Hungary won’t yield to pressure over sanctions against Russia

FILE - Hungary's Prime Minister Viktor Orban arrives for an EU summit in Brussels, on Oct. 22, 2021. The European Union wants to impose a new round of sanctions against Russia over its war in Ukraine, but Hungary has emerged as one of the biggest obstacles to unanimous support needed from the bloc’s 27 member nations. (Olivier Hoslet, Pool Photo via AP)
By Dénes Albert
3 Min Read

Just as the heads of state and government were gathering in Brussels for a two-day summit to discuss a new set of sanctions against Russia, Hungary reiterated its position that it cannot stand behind the proposed sanctions in their current form.

Balázs Orbán, the political director for Hungarian Prime Minister Viktor Orbán, explained the sanctions go against an EU agreement from March on national sovereignty in determining a country’s energy mix.

“The heads of state or government agreed at the Versailles summit in March not to introduce EU sanctions on Russian energy sources, and measures to reduce energy dependency would take into account the different energy structures of countries and the sovereign right of individual member states to they determine their energy mix themselves,” Balázs Orbán said.

“The European Commission’s proposal for a sixth sanctions package contradicts this difficult European unity,” he added.

Balázs Orbán continued to explain that Hungary would not support the new proposed sanctions in their current form “because the commission’s proposal amounts to an atomic bomb” on the Hungarian economy.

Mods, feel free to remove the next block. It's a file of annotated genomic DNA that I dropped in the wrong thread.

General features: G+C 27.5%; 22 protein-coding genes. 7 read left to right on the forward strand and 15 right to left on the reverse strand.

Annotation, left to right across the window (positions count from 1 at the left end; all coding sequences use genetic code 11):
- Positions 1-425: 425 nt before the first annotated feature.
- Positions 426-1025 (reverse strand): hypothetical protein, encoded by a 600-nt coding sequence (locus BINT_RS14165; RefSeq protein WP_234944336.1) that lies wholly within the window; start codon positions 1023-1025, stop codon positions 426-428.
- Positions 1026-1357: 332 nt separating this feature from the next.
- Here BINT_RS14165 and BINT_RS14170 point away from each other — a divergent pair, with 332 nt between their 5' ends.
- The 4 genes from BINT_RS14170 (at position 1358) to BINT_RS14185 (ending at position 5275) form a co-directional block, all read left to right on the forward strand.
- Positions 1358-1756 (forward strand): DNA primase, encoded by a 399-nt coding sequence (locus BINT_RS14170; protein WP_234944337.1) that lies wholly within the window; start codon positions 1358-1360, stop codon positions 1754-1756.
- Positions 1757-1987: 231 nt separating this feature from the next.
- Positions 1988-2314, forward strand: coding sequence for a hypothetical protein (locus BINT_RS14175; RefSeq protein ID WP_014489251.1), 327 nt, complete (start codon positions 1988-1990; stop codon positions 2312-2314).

“If adopted, they would immediately cause serious supply disruptions and undermine our vital energy security interests. Neither Hungarian households nor the Hungarian economy could bear the consequences,” he said, insisting the country would support the proposal as long as the new ban on Russian energy imports “is not paid for by Hungarian families and businesses.”

Balázs Orbán added that in order for the Hungarian government to approve the plans, Brussels must guarantee that pipeline oil arriving in Hungary will be exempted and ensure the expansion of the Adriatic pipeline, which would allow oil to be transported by sea in the event of a pipeline outage. This guarantee is particularly important in light of the threat made a few days ago that an adviser to the Ukrainian energy minister warned that anything could happen to the Friendship oil pipeline, through which Russian oil arrives in Hungary.

The Hungarian political director also revealed the government’s requirement that EU funding be made available for investments in transitional technologies and infrastructure, as Hungarian oil refineries, which are currently only able to refine Russian oil, should be converted. In addition, the production of nuclear and solar energy must be increased to cover the country’s energy needs.

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